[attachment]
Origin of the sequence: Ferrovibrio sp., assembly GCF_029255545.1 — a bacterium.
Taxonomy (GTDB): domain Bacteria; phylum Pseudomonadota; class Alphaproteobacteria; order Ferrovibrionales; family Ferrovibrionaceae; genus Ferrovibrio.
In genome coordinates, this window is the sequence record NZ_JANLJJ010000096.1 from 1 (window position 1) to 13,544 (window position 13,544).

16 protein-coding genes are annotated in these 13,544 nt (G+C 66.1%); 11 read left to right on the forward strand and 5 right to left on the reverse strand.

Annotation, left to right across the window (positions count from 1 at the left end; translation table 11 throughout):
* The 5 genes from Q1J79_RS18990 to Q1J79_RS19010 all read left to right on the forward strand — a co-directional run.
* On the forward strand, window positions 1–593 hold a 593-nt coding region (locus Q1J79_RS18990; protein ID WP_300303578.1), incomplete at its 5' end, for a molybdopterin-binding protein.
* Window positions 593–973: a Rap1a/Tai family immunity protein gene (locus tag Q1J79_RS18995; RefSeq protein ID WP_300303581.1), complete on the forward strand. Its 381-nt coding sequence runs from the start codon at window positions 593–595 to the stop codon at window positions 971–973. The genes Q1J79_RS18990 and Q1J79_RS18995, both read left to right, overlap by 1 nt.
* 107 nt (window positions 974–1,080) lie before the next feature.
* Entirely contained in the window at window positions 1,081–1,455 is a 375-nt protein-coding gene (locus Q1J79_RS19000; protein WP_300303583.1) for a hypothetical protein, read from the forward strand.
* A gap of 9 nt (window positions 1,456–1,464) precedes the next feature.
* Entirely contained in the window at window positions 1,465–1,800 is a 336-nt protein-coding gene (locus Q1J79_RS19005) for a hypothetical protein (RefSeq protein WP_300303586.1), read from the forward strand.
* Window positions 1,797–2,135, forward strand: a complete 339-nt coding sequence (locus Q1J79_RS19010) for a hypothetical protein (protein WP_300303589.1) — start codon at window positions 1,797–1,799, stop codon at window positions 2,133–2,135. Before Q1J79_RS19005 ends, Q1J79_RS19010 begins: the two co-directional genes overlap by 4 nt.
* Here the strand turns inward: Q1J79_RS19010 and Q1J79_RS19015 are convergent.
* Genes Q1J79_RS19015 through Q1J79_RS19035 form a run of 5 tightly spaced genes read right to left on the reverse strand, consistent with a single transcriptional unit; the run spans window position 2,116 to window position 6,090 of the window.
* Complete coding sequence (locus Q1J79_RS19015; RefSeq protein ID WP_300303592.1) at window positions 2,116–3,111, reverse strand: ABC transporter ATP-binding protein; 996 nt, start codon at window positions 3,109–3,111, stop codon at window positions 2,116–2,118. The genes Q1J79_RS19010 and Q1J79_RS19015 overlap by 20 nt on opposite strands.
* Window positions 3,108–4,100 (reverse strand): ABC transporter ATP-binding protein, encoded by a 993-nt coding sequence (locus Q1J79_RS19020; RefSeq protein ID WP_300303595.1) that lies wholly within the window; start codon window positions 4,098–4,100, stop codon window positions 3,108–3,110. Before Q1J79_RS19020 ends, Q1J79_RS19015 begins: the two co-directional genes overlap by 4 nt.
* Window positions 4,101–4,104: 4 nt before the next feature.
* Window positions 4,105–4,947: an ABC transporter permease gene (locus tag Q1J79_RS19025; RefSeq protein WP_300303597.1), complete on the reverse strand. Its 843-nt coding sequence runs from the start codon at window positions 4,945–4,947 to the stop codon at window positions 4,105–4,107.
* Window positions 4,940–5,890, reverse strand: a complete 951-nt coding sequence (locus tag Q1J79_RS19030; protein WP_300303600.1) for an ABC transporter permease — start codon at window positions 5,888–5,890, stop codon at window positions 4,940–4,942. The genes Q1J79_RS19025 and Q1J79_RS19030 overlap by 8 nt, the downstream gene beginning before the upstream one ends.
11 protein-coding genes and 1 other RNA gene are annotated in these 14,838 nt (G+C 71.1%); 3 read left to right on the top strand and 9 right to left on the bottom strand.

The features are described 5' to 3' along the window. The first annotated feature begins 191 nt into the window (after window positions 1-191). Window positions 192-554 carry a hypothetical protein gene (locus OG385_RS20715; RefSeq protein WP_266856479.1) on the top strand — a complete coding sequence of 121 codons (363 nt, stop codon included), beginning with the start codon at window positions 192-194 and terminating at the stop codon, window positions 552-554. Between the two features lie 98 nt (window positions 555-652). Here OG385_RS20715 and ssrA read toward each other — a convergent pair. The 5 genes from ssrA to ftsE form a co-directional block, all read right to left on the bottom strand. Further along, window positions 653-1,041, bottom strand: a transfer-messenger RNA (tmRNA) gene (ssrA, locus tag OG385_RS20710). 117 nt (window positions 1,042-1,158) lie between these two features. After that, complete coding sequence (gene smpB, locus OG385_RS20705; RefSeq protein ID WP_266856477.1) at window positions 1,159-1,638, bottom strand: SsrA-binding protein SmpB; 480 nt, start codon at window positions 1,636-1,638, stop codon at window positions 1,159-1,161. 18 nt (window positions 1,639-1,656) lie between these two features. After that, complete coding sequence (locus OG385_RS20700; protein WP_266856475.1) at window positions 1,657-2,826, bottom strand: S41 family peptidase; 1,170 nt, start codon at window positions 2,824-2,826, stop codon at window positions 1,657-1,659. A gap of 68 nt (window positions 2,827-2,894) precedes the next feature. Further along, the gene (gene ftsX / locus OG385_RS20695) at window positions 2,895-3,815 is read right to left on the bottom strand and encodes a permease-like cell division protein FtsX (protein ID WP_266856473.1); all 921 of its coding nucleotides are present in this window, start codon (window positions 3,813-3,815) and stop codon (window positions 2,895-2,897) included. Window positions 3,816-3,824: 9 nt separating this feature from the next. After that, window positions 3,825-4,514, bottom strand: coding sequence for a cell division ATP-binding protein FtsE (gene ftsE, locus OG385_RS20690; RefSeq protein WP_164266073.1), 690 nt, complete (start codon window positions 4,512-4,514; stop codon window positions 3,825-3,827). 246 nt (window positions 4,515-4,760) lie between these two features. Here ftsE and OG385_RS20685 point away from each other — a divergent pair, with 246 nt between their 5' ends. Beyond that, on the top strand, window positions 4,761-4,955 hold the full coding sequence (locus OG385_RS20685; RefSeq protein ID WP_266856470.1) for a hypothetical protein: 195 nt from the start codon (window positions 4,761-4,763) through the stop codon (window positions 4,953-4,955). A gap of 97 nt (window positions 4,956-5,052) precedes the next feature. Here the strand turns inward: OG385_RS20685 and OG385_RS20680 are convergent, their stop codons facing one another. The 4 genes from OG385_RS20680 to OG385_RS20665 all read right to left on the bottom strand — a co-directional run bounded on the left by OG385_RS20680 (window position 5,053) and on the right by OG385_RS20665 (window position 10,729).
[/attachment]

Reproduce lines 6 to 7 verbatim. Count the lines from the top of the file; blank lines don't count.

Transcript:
* The 5 genes from Q1J79_RS18990 to Q1J79_RS19010 all read left to right on the forward strand — a co-directional run.
* On the forward strand, window positions 1–593 hold a 593-nt coding region (locus Q1J79_RS18990; protein ID WP_300303578.1), incomplete at its 5' end, for a molybdopterin-binding protein.